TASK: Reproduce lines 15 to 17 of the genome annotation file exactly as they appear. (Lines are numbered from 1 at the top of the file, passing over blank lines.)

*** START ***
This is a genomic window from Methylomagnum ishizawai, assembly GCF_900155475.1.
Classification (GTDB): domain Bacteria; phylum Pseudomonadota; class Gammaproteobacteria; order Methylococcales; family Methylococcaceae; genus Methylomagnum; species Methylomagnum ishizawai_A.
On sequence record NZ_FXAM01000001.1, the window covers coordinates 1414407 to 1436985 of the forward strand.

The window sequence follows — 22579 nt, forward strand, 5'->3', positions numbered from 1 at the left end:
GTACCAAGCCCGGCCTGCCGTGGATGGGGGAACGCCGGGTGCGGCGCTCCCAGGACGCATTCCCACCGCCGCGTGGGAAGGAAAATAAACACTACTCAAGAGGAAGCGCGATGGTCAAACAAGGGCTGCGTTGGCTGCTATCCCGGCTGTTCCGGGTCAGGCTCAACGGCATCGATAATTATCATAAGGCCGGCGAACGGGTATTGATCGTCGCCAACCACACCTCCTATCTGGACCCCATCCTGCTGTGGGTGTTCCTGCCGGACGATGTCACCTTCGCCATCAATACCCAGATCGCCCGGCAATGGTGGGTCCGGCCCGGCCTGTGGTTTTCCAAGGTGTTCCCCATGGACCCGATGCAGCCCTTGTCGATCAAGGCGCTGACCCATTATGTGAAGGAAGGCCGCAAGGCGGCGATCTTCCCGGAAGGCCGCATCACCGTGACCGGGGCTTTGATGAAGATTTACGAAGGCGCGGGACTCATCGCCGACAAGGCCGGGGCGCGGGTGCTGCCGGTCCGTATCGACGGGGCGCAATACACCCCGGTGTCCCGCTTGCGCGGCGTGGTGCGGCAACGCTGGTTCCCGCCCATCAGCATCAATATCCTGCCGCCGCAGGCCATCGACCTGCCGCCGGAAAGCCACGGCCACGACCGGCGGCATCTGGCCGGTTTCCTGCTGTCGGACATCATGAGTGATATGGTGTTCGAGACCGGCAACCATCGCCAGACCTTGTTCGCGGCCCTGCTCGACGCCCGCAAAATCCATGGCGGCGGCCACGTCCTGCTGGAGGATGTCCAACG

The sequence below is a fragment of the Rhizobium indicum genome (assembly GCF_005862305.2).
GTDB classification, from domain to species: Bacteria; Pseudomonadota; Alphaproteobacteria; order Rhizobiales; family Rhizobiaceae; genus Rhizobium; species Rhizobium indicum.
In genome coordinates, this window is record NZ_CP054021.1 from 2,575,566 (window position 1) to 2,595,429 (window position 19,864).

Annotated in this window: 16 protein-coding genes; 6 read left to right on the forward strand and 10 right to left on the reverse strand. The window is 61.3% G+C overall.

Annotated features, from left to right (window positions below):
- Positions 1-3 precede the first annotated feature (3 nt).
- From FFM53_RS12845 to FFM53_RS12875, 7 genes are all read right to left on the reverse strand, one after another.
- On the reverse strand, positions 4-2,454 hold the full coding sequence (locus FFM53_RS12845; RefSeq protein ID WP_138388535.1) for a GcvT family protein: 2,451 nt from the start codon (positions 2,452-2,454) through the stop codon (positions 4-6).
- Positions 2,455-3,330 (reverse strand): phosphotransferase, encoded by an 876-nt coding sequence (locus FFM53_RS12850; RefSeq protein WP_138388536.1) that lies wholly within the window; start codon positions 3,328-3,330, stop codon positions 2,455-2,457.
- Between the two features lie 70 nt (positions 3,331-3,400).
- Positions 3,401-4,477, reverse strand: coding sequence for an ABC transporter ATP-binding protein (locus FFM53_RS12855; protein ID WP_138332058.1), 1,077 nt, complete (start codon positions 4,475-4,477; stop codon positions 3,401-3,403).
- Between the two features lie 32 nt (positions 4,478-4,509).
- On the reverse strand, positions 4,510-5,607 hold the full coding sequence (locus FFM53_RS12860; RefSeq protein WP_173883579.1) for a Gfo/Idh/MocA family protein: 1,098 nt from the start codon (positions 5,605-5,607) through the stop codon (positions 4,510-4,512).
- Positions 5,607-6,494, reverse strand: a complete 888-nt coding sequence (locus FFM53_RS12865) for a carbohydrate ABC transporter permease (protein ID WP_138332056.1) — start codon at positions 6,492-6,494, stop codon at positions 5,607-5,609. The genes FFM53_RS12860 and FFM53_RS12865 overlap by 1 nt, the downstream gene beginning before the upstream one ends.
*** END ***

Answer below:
- Between the two features lie 70 nt (positions 3,331-3,400).
- Positions 3,401-4,477, reverse strand: coding sequence for an ABC transporter ATP-binding protein (locus FFM53_RS12855; protein ID WP_138332058.1), 1,077 nt, complete (start codon positions 4,475-4,477; stop codon positions 3,401-3,403).
- Between the two features lie 32 nt (positions 4,478-4,509).